‘I’ll warn you now: if you’re a murderer, I have very little to lose, and there’s nothing here worth stealing unless you count the walls.’

Of course, readers familiar with Garnier’s dark stories will recognise the warning signs, but the danger only becomes apparent once Étienne’s daughter appears on the scene and Éliette finds out about the death of her neighbours’ son. I won’t tell you a word more, because these stories always veer off into unexpected, off-the-wall directions. I will just say that the similarity of the two names is probably not coincidental, as the two characters have more in common than might be apparent at first glance.

She was innocent, just like him, like the worst criminal, like the dog who kills the cat, the cat who kills the mouse, the mouse who… must kill something too. All around, in the bushes and the grass, prey and predators mingled in the same macabre dance. You could be one or the other, depending on the circumstances, all of which were extenuating. It was what they called life, the strongest of all excuses.

I rather loved this wistful but completely unsentimental look at aging, loneliness and hoping to find love or at least comfort in a world which seems to have gone crazy. This book will be released on 11th April and comes heartily recommended.

feveratdawnPéter Gárdos: Fever at Dawn (transl. Elizabeth Szász)

This is a fictionalised account of how the writer’s (and film maker’s) parents met and fell in love after the end of WW2.  After his father’s death, Gárdos was given the letters his parents had preserved with such care for so many years by his mother.

The backdrop is anything but promising: Miklos and Lili have just emerged from Belsen and are recovering in different refugee camps in Sweden. Miklos is 25 years old, emaciated and toothless, weighs barely 29 kilos. On his way to Sweden he starts coughing up bloody foam. He has tuberculosis and is told that he has only six months left to live, but that doesn’t stop him looking for a wife. He finds a list of all 117 young Hungarian women from his region ‘whom nurses and doctors were trying to bring back to life in various temporary hospitals across Sweden’ and writes to each one of them in his beautiful handwriting. A few of them write back, but it is the letter of eighteen-year-old Lili which captures his attention. He is instantly convinced that she is the one, but over the next six months they will have to make do with writing each other increasingly passionate letters and seeing each other only three times very briefly and with great difficulty.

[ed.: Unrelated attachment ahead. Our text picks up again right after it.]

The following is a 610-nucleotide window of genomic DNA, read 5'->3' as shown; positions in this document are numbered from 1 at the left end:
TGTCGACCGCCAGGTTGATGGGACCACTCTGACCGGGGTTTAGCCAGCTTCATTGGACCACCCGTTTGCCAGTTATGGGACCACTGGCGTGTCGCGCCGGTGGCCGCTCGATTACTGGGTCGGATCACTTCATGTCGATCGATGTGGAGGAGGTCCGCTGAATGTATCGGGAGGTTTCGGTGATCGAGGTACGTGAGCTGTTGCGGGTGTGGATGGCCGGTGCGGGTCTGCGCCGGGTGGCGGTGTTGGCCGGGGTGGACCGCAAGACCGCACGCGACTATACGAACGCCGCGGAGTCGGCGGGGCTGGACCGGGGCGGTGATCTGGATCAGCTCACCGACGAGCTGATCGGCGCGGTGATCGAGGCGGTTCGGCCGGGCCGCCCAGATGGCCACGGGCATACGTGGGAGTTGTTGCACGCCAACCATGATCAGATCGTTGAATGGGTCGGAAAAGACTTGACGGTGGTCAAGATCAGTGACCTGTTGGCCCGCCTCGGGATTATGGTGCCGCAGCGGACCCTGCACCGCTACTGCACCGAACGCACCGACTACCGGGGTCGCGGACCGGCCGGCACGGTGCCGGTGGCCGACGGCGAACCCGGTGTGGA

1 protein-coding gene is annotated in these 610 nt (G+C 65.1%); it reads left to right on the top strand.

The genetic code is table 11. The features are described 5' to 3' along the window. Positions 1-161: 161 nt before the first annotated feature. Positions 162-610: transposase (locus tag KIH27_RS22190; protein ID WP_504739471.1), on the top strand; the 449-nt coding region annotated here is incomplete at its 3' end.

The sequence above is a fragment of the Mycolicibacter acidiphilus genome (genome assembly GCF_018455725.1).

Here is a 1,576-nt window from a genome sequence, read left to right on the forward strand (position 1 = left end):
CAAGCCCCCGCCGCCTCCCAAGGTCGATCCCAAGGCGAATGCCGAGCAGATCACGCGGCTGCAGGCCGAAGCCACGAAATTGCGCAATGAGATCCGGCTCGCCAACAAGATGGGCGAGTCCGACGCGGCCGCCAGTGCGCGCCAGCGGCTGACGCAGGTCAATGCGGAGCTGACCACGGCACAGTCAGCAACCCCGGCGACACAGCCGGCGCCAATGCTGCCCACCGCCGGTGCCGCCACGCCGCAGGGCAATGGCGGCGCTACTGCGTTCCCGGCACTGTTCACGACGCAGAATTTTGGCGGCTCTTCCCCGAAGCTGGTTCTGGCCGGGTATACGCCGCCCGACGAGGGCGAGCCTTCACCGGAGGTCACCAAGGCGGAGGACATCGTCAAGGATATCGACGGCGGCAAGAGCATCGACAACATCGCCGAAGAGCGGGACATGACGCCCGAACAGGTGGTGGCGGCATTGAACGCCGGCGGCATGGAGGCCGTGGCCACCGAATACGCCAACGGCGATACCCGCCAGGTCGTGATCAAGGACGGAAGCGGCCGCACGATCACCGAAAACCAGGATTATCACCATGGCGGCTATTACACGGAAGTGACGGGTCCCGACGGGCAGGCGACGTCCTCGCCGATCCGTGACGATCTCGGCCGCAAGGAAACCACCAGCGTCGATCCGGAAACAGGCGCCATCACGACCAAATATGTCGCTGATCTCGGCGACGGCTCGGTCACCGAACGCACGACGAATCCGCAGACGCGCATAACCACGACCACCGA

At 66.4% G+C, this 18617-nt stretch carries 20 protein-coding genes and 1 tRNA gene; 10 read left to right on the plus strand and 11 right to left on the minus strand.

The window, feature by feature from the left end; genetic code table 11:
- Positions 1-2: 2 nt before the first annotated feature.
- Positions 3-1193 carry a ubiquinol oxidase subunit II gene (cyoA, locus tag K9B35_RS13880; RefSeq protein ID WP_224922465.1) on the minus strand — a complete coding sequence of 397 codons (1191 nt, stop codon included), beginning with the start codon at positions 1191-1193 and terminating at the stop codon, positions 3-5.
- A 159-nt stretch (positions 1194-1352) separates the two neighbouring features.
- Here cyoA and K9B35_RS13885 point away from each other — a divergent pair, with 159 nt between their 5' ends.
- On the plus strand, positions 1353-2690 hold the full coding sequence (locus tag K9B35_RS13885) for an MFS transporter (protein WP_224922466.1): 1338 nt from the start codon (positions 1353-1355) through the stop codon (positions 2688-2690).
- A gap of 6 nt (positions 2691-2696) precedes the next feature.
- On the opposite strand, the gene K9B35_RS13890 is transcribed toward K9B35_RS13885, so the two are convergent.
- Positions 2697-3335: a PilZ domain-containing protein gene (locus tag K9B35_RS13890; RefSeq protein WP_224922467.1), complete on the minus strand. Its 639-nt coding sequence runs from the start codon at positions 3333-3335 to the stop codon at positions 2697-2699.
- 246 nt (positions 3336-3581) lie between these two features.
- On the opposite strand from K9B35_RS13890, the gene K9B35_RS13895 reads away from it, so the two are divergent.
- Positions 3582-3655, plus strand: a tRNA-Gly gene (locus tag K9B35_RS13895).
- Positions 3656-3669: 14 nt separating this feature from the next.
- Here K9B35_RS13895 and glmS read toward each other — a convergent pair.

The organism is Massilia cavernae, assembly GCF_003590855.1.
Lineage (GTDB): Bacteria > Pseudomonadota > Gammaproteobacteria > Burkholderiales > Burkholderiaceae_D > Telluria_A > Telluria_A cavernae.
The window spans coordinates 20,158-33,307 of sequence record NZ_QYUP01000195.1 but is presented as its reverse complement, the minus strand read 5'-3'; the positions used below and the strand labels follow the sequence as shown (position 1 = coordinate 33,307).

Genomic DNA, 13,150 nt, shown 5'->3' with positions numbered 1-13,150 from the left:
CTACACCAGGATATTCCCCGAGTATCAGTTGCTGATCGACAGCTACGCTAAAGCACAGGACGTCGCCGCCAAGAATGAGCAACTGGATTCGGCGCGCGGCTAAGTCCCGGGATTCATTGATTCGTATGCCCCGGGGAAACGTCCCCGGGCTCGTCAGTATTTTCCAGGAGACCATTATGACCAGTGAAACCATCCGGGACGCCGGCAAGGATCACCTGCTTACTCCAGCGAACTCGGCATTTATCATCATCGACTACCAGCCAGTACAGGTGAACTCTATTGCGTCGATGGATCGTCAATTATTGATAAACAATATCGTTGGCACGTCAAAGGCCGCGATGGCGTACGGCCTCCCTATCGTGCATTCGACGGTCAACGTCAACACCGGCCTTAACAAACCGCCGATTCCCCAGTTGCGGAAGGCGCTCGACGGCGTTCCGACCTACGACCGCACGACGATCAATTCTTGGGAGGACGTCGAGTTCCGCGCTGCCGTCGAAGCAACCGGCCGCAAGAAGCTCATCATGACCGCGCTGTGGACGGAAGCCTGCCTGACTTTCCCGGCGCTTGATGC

When they do meet face-to-face for the first time, they almost run away from each other, but instead they recognise each other in choked emotion. They are kindred souls, although they have had different upbringings and disagree about a number of things. Lili wants to convert to Catholicism, Miklos is a committed Marxist. Miklos is a dreamer with poetic licence, Lili is more timid and realistic. And, although they try to tell each other everything, they never speak about certain important things, neither then, nor later.

My father never told Lili that for three months he burned bodies in Belsen concentration camp… Lili did not tell Miklos about the day of her liberation from Belsen. It took her nine hours to drag herself from the barracks to the clothes depot, a distance of about a hundred metres… Miklos could never bring himself to tell her of his time, before he burned corpses, as an orderly in the typhoid barrack… the most ghastly block in the camp… And Lili never said a word about her twelve-day journey to Germany in a freight wagon.

This is not a book about the Holocaust, but a book about survival, about finding hope and love against all odds, when all the world around you seems ghastly and hopeless. It is anything but sickly sweet – charming, poignant and with little shots of sarcasm and humour which keep it from descending into sentimentality.

The film director originally wrote this story as a film script, then later turned it into a novel. The film came out in December 2015 (in Hungarian). Here is the official trailer on Vimeo.



Poetic Experimentation: The Reduction

At dVerse Poets today, Anna is encouraging us to experiment with poetic forms and language. I’ve chosen to ‘minimise’ or ‘reduce’ the unyieldy sauce of an old but previously unused poem.

I found my old lovers on Facebook.

They all had wives and kids>

Remarkably unpining after my charms,

nor did they realise what my fecund ideas

might have done to their lives.

Instead of world creation

bland holiday snaps.

Instead of creativity, those endless quiz results.

One had gone to seed

cow-like in pasture

happy in his ruminations,

aside from the fray.

Once angular faces now rotundly benign,

with eyes that flashed danger

now dulled by routine

and contentment.


The reduced form of this is as follows:

Old lovers on Facebook,

all partnered, with kids,

no pining for my charms,

or fecund ideas.

Creativity reduced to quizzes.

Rumination in pastures.

Dangerous angles rotundly benign.

Routine contentment now ruling their world.